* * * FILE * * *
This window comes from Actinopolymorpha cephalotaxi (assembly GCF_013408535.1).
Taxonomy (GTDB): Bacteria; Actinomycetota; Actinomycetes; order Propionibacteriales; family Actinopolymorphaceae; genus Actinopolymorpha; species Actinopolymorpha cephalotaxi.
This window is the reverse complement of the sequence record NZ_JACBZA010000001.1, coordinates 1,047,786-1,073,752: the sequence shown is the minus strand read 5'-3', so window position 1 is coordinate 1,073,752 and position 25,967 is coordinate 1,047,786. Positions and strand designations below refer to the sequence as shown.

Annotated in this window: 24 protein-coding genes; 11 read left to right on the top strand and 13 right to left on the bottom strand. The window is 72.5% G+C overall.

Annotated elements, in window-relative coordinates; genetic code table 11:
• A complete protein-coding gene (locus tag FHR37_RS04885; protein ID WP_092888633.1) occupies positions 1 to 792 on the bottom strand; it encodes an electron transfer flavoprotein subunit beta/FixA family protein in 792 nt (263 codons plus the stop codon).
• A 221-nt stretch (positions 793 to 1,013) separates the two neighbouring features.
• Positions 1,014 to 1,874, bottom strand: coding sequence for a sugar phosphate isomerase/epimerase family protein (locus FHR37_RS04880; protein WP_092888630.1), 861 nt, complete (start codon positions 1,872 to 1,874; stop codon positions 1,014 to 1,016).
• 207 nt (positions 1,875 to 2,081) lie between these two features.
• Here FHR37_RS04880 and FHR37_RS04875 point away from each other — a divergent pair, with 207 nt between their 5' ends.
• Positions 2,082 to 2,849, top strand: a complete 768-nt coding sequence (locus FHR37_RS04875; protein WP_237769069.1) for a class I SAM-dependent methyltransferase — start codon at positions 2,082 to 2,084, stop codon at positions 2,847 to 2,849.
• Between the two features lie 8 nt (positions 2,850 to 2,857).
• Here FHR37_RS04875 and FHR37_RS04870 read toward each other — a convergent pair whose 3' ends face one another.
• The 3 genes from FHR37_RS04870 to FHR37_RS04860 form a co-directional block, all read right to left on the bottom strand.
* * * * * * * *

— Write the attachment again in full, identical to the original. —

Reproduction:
This window comes from Actinopolymorpha cephalotaxi (assembly GCF_013408535.1).
Taxonomy (GTDB): Bacteria; Actinomycetota; Actinomycetes; order Propionibacteriales; family Actinopolymorphaceae; genus Actinopolymorpha; species Actinopolymorpha cephalotaxi.
This window is the reverse complement of the sequence record NZ_JACBZA010000001.1, coordinates 1,047,786-1,073,752: the sequence shown is the minus strand read 5'-3', so window position 1 is coordinate 1,073,752 and position 25,967 is coordinate 1,047,786. Positions and strand designations below refer to the sequence as shown.

Annotated in this window: 24 protein-coding genes; 11 read left to right on the top strand and 13 right to left on the bottom strand. The window is 72.5% G+C overall.

Annotated elements, in window-relative coordinates; genetic code table 11:
• A complete protein-coding gene (locus tag FHR37_RS04885; protein ID WP_092888633.1) occupies positions 1 to 792 on the bottom strand; it encodes an electron transfer flavoprotein subunit beta/FixA family protein in 792 nt (263 codons plus the stop codon).
• A 221-nt stretch (positions 793 to 1,013) separates the two neighbouring features.
• Positions 1,014 to 1,874, bottom strand: coding sequence for a sugar phosphate isomerase/epimerase family protein (locus FHR37_RS04880; protein WP_092888630.1), 861 nt, complete (start codon positions 1,872 to 1,874; stop codon positions 1,014 to 1,016).
• 207 nt (positions 1,875 to 2,081) lie between these two features.
• Here FHR37_RS04880 and FHR37_RS04875 point away from each other — a divergent pair, with 207 nt between their 5' ends.
• Positions 2,082 to 2,849, top strand: a complete 768-nt coding sequence (locus FHR37_RS04875; protein WP_237769069.1) for a class I SAM-dependent methyltransferase — start codon at positions 2,082 to 2,084, stop codon at positions 2,847 to 2,849.
• Between the two features lie 8 nt (positions 2,850 to 2,857).
• Here FHR37_RS04875 and FHR37_RS04870 read toward each other — a convergent pair whose 3' ends face one another.
• The 3 genes from FHR37_RS04870 to FHR37_RS04860 form a co-directional block, all read right to left on the bottom strand.